Santander offers the longest no-fee card, at 18 months. There are ‘poor credit’ balance transfer cards. For example, Capital One gives some with past credit problems nine months’ zero per cent with a three per cent fee. But it’s a horrid 34.9 per cent rep APR after – so only move what you can comfortably clear before the zero per cent ends. Low eligibility chances don’t always mean ‘don’t apply’. A 50 per cent chance means half of those in your situation will be accepted.

And while 10 per cent seems very low, that still means one in 10 who apply will succeed. So if that’s your best chance, and this is your priority credit (ie, you’re not about to apply for a mortgage or similar) – a rejection making your credit file doesn’t overly matter.

The reason to protect your credit history is so you can get maximum use from it when needed – and clearing debt is your most pressing financial need.Credit limit not big enough? Take what you get and try again.

If you apply, are accepted, but the credit limit isn't big enough to shift all your debt over: the application is on your file, so you may as well shift as much of the highest APR rate debt as you can to the new card. Then see if you’ve a decent chance of getting another card.In serious debt? Seek free help instead. I’ve three questions for you. A) Do you struggle to make the minimum monthly payments? B) Is your total debt (excluding mortgage and student loan) over a year's salary? C) Do you have sleepless nights or depression/anxiety over debt?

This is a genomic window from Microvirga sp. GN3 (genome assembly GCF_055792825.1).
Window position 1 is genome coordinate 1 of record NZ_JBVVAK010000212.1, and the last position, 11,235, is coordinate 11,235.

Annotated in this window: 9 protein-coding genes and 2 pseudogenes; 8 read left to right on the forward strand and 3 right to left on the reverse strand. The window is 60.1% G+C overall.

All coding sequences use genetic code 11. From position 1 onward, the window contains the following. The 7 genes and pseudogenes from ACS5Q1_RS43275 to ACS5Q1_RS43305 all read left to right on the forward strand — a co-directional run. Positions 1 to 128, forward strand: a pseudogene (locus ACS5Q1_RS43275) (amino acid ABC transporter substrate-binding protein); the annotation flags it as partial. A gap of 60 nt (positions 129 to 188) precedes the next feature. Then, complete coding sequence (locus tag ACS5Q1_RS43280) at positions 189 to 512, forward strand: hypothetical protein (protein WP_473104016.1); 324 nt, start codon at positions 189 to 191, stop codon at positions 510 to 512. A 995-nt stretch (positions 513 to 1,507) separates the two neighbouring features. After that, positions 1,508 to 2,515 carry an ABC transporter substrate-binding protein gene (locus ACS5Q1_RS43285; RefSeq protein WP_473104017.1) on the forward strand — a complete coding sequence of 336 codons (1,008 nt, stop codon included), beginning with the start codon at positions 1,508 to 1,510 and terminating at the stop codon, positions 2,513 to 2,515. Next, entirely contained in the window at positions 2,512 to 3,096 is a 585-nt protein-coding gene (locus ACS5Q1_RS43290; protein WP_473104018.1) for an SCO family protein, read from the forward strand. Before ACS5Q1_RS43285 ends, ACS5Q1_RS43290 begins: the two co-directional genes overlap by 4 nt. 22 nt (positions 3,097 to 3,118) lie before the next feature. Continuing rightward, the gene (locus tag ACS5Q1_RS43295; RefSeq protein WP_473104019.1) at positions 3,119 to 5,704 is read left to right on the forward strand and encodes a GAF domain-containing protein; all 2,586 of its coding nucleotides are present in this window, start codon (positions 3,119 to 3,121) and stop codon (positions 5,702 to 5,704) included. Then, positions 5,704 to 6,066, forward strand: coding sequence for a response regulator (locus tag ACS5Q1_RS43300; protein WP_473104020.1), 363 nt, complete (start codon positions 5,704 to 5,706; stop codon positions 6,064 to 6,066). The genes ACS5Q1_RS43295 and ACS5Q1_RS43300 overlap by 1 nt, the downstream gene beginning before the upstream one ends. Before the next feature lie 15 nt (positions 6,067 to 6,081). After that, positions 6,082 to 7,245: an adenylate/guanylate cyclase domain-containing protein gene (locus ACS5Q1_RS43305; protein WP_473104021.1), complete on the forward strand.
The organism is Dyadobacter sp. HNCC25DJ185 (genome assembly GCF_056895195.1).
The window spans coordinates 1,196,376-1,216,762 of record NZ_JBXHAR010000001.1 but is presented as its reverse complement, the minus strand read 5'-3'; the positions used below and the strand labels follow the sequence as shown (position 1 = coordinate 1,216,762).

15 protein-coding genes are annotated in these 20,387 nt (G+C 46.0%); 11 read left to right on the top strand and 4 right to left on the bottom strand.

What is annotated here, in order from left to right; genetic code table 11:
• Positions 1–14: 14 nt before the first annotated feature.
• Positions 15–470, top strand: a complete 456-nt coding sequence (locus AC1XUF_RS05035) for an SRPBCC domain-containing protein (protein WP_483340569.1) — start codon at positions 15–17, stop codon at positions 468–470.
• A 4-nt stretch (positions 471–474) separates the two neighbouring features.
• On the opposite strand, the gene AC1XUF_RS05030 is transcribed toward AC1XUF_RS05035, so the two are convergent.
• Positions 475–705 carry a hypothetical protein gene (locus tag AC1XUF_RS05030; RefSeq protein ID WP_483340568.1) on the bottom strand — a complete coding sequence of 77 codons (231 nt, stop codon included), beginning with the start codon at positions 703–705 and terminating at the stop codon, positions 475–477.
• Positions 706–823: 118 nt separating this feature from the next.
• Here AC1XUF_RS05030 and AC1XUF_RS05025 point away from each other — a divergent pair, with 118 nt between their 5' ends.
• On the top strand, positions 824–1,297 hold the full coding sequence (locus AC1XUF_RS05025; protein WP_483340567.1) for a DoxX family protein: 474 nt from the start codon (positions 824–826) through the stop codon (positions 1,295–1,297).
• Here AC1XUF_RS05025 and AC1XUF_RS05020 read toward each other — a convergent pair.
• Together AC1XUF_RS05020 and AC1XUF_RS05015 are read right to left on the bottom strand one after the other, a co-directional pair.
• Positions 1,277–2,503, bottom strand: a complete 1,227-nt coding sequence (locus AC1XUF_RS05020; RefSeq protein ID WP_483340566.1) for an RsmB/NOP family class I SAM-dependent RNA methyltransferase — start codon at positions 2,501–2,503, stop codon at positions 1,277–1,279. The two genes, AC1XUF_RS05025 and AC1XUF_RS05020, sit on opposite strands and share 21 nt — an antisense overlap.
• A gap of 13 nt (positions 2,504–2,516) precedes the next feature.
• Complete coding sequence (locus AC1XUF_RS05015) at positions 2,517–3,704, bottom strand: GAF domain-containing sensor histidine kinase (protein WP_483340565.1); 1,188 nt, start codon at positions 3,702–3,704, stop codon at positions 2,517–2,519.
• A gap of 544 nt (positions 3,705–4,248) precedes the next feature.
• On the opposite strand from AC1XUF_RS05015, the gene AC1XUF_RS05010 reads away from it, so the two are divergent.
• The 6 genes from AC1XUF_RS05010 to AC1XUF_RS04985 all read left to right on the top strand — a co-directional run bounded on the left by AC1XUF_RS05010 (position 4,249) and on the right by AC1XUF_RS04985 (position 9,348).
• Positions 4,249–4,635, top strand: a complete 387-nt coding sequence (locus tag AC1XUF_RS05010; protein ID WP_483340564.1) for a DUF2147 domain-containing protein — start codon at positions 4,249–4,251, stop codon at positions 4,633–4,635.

If you've said yes to any of these, forget the solutions above and instead get free, one-to-one debt-counselling help from www.citizensadvice.org.uk, www.stepchange.org or www.nationaldebtline.org. And if you need emotional support, try www.capuk.org.

They're there to help, not judge. The most common thing I hear after is: "I finally got a good night's sleep."If you do get a card, always follow the golden rules; Getting the right card is only the start point. To make it work you need to strictly follow the recipe, or it can leave a sour taste; Clear the debt or transfer again before the zero per cent ends or you'll pay the 20 per cent-ish representative APR in interest; Never miss the minimum monthly repayment or you can lose the zero per cent. It's best to set up a direct debit for the minimum payment as a safety measure – and manually pay off more on top if you can; Don't spend/withdraw cash on the card. It usually isn't at the cheap rate; Got multiple debts? Repay highest APRs first. Some try to repay their biggest debt first or spread repayments equally. Yet it's the debt with the highest APR that's growing most quickly, so that's the priority. Focus all spare cash on it, paying just the minimum on all others. Once it's clear, focus on the next highest APR and so on.

Martin Lewis is the Founder and Chair of MoneySavingExpert.com. To join the 7.5 million people who get his free Money Tips weekly email, go to www.moneysavingexpert.com/latesttip